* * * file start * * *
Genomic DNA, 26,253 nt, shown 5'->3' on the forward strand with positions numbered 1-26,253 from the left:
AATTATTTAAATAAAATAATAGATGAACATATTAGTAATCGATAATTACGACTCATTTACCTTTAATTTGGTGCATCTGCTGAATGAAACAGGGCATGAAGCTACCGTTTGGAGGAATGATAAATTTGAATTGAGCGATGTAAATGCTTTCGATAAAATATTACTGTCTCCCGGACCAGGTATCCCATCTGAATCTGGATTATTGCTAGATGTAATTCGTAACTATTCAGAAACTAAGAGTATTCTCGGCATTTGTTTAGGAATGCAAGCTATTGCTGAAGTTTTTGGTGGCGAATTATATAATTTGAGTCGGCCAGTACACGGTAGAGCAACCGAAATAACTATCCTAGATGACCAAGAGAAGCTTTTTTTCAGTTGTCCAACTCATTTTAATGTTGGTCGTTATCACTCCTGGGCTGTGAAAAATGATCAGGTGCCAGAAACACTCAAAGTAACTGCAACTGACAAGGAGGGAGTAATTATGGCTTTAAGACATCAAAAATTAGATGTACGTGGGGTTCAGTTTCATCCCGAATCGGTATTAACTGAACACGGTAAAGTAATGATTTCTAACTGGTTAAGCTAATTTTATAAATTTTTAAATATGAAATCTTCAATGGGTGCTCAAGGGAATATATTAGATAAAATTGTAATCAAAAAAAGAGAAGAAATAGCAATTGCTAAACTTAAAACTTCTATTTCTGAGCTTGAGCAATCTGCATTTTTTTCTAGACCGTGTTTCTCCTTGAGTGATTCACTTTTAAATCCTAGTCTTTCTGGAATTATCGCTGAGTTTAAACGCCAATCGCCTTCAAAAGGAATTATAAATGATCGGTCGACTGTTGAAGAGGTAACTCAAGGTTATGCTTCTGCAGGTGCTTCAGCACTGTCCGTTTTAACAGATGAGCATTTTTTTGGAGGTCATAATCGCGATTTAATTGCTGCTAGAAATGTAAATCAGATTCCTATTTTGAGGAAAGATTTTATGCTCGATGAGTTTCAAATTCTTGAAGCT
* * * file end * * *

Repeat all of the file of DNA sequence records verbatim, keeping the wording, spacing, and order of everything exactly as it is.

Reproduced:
Genomic DNA, 26,253 nt, shown 5'->3' on the forward strand with positions numbered 1-26,253 from the left:
AATTATTTAAATAAAATAATAGATGAACATATTAGTAATCGATAATTACGACTCATTTACCTTTAATTTGGTGCATCTGCTGAATGAAACAGGGCATGAAGCTACCGTTTGGAGGAATGATAAATTTGAATTGAGCGATGTAAATGCTTTCGATAAAATATTACTGTCTCCCGGACCAGGTATCCCATCTGAATCTGGATTATTGCTAGATGTAATTCGTAACTATTCAGAAACTAAGAGTATTCTCGGCATTTGTTTAGGAATGCAAGCTATTGCTGAAGTTTTTGGTGGCGAATTATATAATTTGAGTCGGCCAGTACACGGTAGAGCAACCGAAATAACTATCCTAGATGACCAAGAGAAGCTTTTTTTCAGTTGTCCAACTCATTTTAATGTTGGTCGTTATCACTCCTGGGCTGTGAAAAATGATCAGGTGCCAGAAACACTCAAAGTAACTGCAACTGACAAGGAGGGAGTAATTATGGCTTTAAGACATCAAAAATTAGATGTACGTGGGGTTCAGTTTCATCCCGAATCGGTATTAACTGAACACGGTAAAGTAATGATTTCTAACTGGTTAAGCTAATTTTATAAATTTTTAAATATGAAATCTTCAATGGGTGCTCAAGGGAATATATTAGATAAAATTGTAATCAAAAAAAGAGAAGAAATAGCAATTGCTAAACTTAAAACTTCTATTTCTGAGCTTGAGCAATCTGCATTTTTTTCTAGACCGTGTTTCTCCTTGAGTGATTCACTTTTAAATCCTAGTCTTTCTGGAATTATCGCTGAGTTTAAACGCCAATCGCCTTCAAAAGGAATTATAAATGATCGGTCGACTGTTGAAGAGGTAACTCAAGGTTATGCTTCTGCAGGTGCTTCAGCACTGTCCGTTTTAACAGATGAGCATTTTTTTGGAGGTCATAATCGCGATTTAATTGCTGCTAGAAATGTAAATCAGATTCCTATTTTGAGGAAAGATTTTATGCTCGATGAGTTTCAAATTCTTGAAGCT